Arpan's coercion argument bottoms upon Answer Four. Question Two and Question Four, together, presented an obvious message to the trial judge that the jury was having trouble completing its assignment. Given the inquiries made and the time taken for deliberations to that point, the response by the district court was logical and appropriate. United States v. Smith, 635 F.2d 716, 721 (8th Cir.1980) (setting forth factors to be considered before a supplemental charge is given). The Answer repeats, almost verbatim, an instruction approved by this court in United States v. Cook, 663 F.2d 808, 809-10 (8th Cir.1981). It constitutes a modified version of the "Allen" charge approved by the Supreme Court in 1896. Allen v. United States, 164 U.S. 492, 17 S.Ct. 154, 41 L.Ed. 528 (1896). Therefore, even if somewhat coercive (and many procedural instructions are acceptably coercive to some extent), Answer Four was not erroneous.6
Since the answers given were accurate and supported by the law of this circuit, there is no basis for Arpan's attack upon the actions of the trial judge. Therefore, finding no error in the instructions given the jury, we affirm.
LAY, Chief Judge, with whom McMILLIAN and ARNOLD, Circuit Judges, join, dissenting.
I respectfully dissent. This is indeed an unfortunate case. The defendant has been convicted on four counts of embezzlement and theft from an Indian tribal organization in violation of 18 U.S.C. Sec. 1163 (1982). He was acquitted on four other counts. He was sentenced to a five year concurrent term. The government basically alleged that Arpan had overcharged the tribal organization on excavation and landscaping work, submitted false bills for equipment used, and wrongfully converted money of the tribal organization to his own use. Arpan testified and denied all allegations against him. The record contains conflicting testimony and is far from overwhelming in sustaining the defendant's guilt. It is clear from the record that a jury could have as easily acquitted the defendant as it could have convicted. The jury had great difficulty in their deliberations. The case was submitted to the jury at 4:45 in the afternoon on August 18, 1987. The jury deliberated for three days and during that time submitted a number of notes to the court for consideration and explanation. The first note came at 5:45 p.m. on the first afternoon. The jury had not reached a verdict by 9:30 p.m. that evening and the court excused them until the next morning at 9:00 a.m. At 10:05 the next morning the court received a second note. After the court's response was given, a third note was received at 10:30 a.m. A fourth note was received at 3:15 p.m. After the court's response a fifth note was received at approximately 8:10 p.m. It was not until the next afternoon the jury returned its verdict of guilty on four counts.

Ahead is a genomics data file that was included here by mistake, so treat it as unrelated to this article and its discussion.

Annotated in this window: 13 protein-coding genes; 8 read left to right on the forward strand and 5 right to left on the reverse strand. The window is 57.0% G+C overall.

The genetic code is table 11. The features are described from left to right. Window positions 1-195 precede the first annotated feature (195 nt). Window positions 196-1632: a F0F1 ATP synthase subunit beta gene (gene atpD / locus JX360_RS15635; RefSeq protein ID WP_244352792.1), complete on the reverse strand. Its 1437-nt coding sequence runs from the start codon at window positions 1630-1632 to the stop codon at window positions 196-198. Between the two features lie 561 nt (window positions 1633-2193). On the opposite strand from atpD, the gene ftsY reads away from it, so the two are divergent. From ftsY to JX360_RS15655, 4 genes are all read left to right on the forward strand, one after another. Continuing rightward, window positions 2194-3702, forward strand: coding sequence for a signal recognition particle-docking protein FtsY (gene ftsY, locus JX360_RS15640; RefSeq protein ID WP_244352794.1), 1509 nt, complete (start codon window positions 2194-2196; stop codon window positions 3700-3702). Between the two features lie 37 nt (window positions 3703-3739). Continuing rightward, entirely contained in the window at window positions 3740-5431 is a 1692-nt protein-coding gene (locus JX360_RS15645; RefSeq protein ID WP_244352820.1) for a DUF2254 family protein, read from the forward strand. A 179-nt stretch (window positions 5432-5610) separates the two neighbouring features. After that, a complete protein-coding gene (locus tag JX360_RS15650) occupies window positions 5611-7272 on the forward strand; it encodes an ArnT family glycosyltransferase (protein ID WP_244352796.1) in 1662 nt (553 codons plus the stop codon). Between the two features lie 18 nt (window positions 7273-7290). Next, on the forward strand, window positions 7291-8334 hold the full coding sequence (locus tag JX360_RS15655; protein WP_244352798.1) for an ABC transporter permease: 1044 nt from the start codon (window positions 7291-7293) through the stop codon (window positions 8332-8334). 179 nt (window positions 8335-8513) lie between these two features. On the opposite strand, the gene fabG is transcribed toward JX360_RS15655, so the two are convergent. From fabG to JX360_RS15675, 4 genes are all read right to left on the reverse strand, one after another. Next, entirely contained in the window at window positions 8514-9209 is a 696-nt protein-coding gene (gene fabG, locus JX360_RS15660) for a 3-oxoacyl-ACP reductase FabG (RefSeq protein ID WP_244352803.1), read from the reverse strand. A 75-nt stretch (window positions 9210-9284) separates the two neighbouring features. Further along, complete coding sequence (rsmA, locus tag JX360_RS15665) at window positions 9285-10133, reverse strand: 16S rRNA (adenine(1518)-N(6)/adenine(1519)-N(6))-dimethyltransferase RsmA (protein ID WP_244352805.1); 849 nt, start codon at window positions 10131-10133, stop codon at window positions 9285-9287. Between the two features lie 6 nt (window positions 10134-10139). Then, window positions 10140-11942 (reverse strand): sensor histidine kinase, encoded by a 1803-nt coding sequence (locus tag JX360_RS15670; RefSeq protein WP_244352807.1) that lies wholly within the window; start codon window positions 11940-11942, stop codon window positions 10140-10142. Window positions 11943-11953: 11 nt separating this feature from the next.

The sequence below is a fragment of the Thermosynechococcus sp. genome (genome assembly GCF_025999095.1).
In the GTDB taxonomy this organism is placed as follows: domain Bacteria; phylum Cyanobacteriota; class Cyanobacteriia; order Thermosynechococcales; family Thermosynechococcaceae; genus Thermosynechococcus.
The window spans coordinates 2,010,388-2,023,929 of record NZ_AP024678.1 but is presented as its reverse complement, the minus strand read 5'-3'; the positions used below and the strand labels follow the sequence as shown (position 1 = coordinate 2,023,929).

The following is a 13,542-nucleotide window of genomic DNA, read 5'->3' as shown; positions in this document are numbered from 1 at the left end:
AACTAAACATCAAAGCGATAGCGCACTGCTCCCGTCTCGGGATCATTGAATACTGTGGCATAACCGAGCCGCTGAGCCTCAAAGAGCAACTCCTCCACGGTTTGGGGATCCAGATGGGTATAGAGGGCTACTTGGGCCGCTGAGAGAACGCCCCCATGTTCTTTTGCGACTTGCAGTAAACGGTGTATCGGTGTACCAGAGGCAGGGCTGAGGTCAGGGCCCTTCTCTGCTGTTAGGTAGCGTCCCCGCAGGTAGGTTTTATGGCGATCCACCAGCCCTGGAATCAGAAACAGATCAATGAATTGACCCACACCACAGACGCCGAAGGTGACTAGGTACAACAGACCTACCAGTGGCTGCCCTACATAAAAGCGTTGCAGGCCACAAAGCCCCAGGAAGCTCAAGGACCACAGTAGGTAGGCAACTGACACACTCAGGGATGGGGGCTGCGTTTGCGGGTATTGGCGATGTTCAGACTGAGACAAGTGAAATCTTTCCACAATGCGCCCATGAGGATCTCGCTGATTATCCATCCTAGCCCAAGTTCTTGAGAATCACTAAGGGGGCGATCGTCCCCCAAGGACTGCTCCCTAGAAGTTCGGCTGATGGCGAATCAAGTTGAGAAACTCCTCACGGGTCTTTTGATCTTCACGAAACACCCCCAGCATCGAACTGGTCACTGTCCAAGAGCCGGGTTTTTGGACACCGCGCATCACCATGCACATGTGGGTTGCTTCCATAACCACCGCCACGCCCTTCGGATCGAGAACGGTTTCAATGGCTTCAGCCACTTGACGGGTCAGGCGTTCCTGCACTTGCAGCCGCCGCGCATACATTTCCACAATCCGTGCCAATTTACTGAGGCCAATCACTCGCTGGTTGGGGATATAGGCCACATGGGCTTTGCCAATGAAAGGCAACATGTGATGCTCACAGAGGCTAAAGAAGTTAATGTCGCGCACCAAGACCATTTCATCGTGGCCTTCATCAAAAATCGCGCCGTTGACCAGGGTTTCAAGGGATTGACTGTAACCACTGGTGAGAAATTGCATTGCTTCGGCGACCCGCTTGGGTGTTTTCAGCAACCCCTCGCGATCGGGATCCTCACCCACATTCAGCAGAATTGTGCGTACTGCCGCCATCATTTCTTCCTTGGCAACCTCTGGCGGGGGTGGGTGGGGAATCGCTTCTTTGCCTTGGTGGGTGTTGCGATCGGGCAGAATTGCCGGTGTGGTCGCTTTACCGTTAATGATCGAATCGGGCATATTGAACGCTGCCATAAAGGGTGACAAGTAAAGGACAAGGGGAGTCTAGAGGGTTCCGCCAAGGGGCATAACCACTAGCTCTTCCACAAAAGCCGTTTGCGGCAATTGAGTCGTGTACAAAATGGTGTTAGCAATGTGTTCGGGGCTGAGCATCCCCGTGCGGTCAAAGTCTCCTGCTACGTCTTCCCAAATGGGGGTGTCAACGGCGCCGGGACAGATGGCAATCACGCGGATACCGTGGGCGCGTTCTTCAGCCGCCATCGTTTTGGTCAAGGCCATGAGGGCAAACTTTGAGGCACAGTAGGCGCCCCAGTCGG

It is obvious from the tenor of the notes that the jury could not reach a verdict on some of the counts. The problem is posed primarily by the jury's question and the court's response to the second note. The jury asked: "If we do not have a unanimous decision on a count--(a split decision)--how do we record this on the count(s)?" The court's response was "as to any count in the indictment, you may not return a verdict unless your verdict as to that count is unanimous."1 This response was made more emphatic when the court later responded to note 5. The jury queried: "Judge: We are not in agreement on 2 counts. Will the lack of a verdict on 2 counts affect our decisions on the rest of the counts? If so how?" The court responded:
* * * you may return a verdict as to each count upon which you are unanimous.
* * * Please notify me by note as to whether you wish to return at this time the verdicts upon which you are unanimous.
Upon return of the verdicts on which you are unanimous you may then retire * * * to deliberate upon the counts on which you have not yet reached a unanimous verdict.
This appeal was originally submitted to a panel consisting of myself, Judge Beam and a distinguished visiting judge and a former Chief Judge, now senior circuit Judge John Brown, who has served as a federal judge since 1955. Judge Brown wrote an opinion in which I joined and Judge Beam dissented.
Judge Brown, aware that this appeal did not involve a challenge to the Allen charge, but to the possible interpretation by the jury of the court's responses, wrote: